OKLAHOMA CITY (CN) — Republican legislators in Oklahoma pushed Wednesday to vote on reinstating a requirement that absentee ballots must be notarized in spite of the Covid-19 pandemic — two days after the requirement was rejected by the state’s high court.
Several state lawmakers filed amendments to Senate Bill 210 after voicing concerns that the lack of a notary requirement would make absentee ballots vulnerable to voter fraud.
Representative Chris Kannady, R-Oklahoma City, proposed amending SB 210 to reinstate the notary requirement while also allowing a photocopy of a voter’s identification in a notary’s place if Republican Governor Kevin Stitt’s Covid-19 state of emergency is in effect 45 days before or after a scheduled election.
“The measure also establishes an alternative process for the delivery of absentee ballot applications to residents of long-term care facilities and modifies the criteria to qualify as ‘physically incapacitated’ for purposes of requesting an absentee ballot to include Covid-19-related health issues,” the amendment states.
Voter rights groups cheered the Oklahoma Supreme Court’s 6-3 majority ruling Monday that concluded the state’s previous absentee ballot notary requirement did not qualify as an exception to a 2002 state law that allows signed, sworn statements made under the penalty of perjury to suffice.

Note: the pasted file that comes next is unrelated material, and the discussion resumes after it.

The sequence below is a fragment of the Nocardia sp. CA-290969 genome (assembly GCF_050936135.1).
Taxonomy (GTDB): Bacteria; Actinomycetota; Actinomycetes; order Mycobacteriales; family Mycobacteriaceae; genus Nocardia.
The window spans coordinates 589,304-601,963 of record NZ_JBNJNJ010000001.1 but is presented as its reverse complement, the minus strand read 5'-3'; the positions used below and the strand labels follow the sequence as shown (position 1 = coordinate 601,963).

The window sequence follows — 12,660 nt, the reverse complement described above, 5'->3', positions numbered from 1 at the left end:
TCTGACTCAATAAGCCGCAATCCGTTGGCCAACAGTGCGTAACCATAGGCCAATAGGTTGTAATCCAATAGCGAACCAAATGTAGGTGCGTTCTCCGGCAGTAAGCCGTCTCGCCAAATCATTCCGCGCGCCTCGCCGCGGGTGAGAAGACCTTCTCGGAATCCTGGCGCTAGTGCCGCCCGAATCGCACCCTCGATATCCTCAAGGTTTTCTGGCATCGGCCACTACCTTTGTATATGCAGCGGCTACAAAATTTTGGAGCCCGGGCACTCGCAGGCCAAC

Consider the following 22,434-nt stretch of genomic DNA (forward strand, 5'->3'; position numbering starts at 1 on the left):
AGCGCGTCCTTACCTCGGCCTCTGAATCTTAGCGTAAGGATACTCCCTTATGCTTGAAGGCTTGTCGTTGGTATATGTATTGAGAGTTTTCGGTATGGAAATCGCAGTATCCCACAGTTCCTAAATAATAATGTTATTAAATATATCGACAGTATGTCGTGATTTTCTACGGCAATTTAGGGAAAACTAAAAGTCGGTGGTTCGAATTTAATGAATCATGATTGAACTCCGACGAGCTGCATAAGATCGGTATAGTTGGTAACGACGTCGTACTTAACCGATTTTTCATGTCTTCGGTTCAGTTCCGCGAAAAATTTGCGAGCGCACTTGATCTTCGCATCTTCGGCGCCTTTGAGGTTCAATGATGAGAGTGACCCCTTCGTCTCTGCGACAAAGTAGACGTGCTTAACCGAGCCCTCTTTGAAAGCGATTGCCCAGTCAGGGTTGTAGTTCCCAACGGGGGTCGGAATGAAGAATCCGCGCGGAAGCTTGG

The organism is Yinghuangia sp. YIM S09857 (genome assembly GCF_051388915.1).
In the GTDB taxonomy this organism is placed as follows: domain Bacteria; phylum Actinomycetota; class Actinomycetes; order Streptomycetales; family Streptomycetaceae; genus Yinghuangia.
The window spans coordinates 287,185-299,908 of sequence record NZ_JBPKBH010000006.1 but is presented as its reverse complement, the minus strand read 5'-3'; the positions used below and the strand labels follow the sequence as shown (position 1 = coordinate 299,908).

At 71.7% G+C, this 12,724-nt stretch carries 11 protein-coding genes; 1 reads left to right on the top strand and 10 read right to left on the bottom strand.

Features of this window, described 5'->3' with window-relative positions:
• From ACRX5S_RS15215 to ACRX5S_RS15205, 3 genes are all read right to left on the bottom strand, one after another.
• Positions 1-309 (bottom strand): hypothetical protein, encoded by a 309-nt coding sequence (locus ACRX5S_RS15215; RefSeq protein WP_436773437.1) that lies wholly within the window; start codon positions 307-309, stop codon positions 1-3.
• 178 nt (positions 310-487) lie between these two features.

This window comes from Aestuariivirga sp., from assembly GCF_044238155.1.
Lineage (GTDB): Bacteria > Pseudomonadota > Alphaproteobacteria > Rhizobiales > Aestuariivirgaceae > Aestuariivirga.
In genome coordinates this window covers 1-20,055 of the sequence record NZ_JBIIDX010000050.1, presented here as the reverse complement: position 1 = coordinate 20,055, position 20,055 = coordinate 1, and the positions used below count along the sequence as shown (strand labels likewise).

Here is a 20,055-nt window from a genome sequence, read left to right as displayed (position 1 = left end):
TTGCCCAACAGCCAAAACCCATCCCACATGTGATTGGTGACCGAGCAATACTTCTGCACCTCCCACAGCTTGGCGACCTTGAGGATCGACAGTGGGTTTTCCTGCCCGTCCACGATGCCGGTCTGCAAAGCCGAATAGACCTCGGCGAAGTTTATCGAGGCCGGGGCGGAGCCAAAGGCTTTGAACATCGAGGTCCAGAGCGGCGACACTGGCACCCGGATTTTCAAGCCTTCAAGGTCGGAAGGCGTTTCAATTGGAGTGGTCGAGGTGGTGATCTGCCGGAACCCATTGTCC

Chief Justice Noma Gurich wrote the state is “barred from issuing ballot forms, instructions, and materials suggesting notarization and/or a notarized affidavit form is the only means through with the requisite affidavit for absentee voting may be accomplished.”
The League of Women Voters of Oklahoma and voters Angela Patrick and Peggy Winton directly requested extraordinary relief from the high court on April 23, accusing the state’s election board of incorrectly instructing voters that a sworn affidavit is required.
The state said during oral arguments on April 29 that it makes no sense to not require absentee voters to show identification considering state law requires in-person voters to show identification at the polls.
The American Civil Liberties Union criticized the proposed SB 210 amendment as a “blatant attempt to roll back” the court’s ruling to make the voting process “more difficult at every stage” and takes power away from Oklahoma voters. It said voters are being asked in the current pandemic “to choose between the recommendations of public health experts and exercising their right to vote.”
The Oklahoma Policy Institute also opposes the legislation, arguing it “opens up Oklahoma to additional potential lawsuits challenging the notarization requirement” the high court rejected.
“Even voter fraud work by the conservative Heritage Center lists only two instances of Oklahoma absentee ballot fraud in its database that stretches back almost three decades,” the group said in a statement.
Oklahoma’s primary election is on June 30. Voters have until June 5 to register and until June 25 to request an absentee ballot. The ballot is headlined by State Questions 802, which asks voters whether to expand Medicaid.
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